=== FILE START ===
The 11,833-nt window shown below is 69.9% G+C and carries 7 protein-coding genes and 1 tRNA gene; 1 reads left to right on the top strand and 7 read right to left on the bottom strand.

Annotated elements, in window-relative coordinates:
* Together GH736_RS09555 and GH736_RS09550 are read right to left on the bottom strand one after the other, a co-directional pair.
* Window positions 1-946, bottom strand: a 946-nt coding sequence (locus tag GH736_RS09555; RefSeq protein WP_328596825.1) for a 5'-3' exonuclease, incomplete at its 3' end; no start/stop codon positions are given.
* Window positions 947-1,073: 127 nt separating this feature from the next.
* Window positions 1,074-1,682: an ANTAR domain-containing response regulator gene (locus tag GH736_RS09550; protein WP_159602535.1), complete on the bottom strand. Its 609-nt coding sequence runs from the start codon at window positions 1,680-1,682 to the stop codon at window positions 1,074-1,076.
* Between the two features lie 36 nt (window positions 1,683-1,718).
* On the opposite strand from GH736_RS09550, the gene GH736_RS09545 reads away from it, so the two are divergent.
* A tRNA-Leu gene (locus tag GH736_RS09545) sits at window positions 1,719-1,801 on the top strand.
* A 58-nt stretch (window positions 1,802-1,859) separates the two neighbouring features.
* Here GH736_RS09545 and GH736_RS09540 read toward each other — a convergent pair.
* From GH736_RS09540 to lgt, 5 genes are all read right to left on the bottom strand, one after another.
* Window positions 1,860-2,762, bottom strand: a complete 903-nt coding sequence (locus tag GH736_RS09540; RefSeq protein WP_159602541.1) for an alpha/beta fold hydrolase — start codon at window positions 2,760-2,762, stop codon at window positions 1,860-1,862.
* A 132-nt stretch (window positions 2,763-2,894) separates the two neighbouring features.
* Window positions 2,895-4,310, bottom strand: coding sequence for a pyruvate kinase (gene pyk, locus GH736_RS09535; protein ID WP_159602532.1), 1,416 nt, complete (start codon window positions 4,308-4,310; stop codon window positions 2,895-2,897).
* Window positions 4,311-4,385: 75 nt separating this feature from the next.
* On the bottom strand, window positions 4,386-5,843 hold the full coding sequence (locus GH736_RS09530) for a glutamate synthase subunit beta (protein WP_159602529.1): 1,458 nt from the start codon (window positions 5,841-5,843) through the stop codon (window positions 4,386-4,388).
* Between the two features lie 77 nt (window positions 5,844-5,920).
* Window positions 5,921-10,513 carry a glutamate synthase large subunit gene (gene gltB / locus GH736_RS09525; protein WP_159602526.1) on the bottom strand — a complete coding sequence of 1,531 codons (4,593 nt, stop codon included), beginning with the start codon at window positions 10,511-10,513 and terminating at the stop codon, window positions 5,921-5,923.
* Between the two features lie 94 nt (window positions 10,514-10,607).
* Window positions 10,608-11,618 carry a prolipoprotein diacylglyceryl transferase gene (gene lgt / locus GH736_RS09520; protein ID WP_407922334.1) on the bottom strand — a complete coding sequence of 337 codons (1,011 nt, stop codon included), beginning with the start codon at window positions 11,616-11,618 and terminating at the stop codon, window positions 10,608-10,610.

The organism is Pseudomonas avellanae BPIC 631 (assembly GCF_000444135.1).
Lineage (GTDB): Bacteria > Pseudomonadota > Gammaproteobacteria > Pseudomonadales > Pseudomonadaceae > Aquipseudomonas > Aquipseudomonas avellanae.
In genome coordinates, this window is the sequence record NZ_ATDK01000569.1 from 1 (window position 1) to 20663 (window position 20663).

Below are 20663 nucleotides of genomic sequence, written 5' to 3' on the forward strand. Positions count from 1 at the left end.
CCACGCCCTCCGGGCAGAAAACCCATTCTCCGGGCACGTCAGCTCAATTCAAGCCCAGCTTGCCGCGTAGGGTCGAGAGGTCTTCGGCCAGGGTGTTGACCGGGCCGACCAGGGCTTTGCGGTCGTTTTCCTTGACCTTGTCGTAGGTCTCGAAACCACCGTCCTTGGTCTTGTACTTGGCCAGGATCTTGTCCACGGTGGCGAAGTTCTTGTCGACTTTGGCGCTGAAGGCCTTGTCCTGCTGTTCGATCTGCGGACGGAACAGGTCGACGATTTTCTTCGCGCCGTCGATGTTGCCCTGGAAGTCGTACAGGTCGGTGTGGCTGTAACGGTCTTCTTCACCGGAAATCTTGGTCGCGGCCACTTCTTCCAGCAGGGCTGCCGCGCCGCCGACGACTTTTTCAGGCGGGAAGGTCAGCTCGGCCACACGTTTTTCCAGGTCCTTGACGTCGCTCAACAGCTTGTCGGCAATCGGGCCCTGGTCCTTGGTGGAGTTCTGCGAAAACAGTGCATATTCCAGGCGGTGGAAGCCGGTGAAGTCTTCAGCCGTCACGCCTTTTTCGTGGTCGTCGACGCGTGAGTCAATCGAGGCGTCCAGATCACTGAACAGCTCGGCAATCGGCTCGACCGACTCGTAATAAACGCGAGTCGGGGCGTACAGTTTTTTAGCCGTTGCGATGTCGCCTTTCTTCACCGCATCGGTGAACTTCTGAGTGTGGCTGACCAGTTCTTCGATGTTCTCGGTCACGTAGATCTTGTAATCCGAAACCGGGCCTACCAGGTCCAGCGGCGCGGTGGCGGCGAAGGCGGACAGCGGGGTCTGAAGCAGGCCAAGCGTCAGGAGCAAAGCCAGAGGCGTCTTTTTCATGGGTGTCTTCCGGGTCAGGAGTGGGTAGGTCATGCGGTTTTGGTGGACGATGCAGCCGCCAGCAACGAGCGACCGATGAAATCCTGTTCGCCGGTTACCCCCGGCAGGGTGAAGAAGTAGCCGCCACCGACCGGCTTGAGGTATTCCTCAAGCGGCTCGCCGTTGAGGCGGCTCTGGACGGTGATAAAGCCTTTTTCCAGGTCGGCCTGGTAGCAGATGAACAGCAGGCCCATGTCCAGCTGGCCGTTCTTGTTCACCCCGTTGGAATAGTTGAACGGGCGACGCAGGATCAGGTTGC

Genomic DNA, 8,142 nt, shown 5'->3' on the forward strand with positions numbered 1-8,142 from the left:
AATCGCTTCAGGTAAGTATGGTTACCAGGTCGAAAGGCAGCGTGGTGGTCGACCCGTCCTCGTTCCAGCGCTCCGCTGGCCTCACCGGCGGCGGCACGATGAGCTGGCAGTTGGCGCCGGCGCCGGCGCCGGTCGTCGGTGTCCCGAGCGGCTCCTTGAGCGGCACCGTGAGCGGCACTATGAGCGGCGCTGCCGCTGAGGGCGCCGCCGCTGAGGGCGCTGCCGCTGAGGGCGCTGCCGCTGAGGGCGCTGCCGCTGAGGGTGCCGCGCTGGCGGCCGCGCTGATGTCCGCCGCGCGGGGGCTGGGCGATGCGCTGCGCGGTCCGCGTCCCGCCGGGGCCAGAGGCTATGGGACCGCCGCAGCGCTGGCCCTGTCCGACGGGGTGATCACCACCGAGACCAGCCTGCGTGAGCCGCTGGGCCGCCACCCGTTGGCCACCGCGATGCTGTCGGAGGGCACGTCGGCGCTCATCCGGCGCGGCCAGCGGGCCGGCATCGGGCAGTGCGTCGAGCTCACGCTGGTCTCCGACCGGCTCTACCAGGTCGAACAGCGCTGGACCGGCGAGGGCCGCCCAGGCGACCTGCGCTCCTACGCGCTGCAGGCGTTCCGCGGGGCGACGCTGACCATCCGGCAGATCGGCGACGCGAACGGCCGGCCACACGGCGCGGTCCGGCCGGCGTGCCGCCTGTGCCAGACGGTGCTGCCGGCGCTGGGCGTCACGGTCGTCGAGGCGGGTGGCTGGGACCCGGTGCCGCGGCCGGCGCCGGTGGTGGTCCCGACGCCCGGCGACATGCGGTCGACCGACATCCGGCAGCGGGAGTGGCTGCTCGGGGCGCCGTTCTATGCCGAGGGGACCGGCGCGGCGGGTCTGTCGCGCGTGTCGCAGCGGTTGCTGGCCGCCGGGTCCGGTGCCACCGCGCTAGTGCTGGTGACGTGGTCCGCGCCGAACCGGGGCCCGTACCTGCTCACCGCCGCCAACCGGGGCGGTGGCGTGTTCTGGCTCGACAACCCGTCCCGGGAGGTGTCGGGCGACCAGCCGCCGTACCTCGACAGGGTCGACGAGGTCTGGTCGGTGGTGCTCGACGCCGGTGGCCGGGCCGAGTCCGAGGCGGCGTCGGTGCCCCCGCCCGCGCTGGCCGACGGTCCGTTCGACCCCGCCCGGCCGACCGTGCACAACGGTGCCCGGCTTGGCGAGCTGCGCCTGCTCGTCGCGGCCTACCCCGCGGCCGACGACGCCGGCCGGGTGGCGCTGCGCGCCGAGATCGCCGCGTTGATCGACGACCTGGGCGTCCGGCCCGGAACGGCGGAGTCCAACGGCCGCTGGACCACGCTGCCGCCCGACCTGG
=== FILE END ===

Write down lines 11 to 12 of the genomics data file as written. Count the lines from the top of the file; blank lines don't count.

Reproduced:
* Here GH736_RS09545 and GH736_RS09540 read toward each other — a convergent pair.
* From GH736_RS09540 to lgt, 5 genes are all read right to left on the bottom strand, one after another.